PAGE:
Google Cloud customers run at the speed of light with new FASTER undersea pipe
Alan Chin-Lun Cheung
Google Submarine Networking Infrastructure
Today, Google’s latest investment in long-haul undersea fibre optic cabling comes online: the FASTER Cable System gives Google access to up to 10Tbps (Terabits per second) of the cable’s total 60Tbps bandwidth between the US and Japan. We'll use this capacity to support our users, including Google Apps and Cloud Platform customers. This is the highest-capacity undersea cable ever built — about ten million times faster than your average cable modem — and we’re beaming light through it starting today.
This is especially exciting, as we prepare to launch a new Google Cloud Platform East Asia region in Tokyo later this year. Dedicated bandwidth to this region results in faster data transfers and reduced latency as GCP customers deliver their applications and information to customers around the globe.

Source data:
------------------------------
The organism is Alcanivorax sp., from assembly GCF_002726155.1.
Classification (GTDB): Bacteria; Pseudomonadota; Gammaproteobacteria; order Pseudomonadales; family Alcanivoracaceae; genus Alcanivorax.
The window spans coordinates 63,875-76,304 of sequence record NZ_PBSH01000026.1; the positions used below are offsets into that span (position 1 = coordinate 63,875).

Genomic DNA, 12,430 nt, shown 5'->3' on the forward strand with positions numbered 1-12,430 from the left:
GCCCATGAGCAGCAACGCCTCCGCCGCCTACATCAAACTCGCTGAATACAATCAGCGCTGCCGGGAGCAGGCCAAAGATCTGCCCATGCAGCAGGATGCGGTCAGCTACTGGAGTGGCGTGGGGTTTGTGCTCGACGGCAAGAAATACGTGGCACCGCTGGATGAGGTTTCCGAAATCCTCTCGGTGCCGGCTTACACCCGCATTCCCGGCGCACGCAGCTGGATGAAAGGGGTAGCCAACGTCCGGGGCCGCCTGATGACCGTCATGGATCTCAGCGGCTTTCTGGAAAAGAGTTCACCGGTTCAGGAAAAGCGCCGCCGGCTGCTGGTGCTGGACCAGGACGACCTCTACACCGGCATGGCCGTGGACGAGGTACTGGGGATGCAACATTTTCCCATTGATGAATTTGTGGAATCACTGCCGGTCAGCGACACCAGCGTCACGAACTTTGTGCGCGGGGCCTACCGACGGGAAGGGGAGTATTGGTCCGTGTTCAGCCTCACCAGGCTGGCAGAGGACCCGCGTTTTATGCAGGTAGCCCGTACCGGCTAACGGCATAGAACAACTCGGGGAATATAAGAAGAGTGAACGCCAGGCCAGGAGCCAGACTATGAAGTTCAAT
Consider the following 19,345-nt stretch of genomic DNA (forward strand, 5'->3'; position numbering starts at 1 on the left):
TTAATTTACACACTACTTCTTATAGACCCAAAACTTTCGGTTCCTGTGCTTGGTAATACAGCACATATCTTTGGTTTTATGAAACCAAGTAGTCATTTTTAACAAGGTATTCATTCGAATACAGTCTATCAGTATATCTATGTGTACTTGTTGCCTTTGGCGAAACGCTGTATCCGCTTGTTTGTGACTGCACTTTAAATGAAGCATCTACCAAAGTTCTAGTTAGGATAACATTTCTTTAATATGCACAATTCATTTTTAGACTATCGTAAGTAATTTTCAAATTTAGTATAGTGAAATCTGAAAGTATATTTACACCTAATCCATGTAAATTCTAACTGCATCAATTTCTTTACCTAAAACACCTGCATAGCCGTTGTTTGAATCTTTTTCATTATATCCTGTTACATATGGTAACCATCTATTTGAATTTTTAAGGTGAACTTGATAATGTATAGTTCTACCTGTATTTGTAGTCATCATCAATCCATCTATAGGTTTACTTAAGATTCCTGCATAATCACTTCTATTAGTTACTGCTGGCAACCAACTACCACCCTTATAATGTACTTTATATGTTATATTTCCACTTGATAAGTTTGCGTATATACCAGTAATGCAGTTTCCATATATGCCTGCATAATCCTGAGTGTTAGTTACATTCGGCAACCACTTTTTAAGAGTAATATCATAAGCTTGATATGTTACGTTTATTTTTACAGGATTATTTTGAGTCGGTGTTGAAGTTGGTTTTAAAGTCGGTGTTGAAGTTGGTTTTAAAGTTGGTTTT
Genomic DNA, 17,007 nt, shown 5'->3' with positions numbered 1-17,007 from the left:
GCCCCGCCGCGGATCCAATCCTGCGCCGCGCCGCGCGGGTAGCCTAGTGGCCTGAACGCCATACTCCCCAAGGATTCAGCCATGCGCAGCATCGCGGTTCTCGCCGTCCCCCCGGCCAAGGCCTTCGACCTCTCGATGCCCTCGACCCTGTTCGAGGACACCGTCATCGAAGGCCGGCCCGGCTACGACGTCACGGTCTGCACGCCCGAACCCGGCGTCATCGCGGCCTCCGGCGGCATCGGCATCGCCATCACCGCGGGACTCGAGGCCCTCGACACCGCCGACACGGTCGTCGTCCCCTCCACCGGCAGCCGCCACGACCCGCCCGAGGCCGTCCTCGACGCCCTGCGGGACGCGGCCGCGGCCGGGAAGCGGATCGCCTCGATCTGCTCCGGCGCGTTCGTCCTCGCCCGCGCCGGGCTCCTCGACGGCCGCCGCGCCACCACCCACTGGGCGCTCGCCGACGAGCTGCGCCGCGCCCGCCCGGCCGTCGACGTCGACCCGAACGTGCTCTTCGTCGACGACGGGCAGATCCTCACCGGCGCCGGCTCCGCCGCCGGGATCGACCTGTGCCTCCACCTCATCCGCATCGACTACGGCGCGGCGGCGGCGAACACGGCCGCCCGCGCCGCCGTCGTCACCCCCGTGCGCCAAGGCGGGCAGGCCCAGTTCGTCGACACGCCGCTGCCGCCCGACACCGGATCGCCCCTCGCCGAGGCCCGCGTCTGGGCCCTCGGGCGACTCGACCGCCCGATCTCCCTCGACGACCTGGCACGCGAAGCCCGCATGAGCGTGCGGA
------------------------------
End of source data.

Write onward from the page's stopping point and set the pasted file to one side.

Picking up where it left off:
The FASTER Cable System is just the latest example of Google’s ongoing investments in internet infrastructure. We were the first technology company to invest in undersea cable back in 2008, with the 7.68Tb trans-Pacific Unity cable, which came online in 2010. Today’s completion brings the global number of Google-owned undersea cables up to four, with more (under) the horizon.
Google's one of six members of the FASTER Consortium, with sole access to a pair of 100Gb/s x 100 wavelengths optical transmission strands between Oregon and Japan — one strand for sending and one for receiving.
In addition to greater bandwidth, the FASTER Cable System also brings valuable redundancy to the seismically sensitive East Asia region. The cable utilizes Japanese landing facilities strategically located outside of tsunami zones to help prevent network outages when the region is facing the greatest need.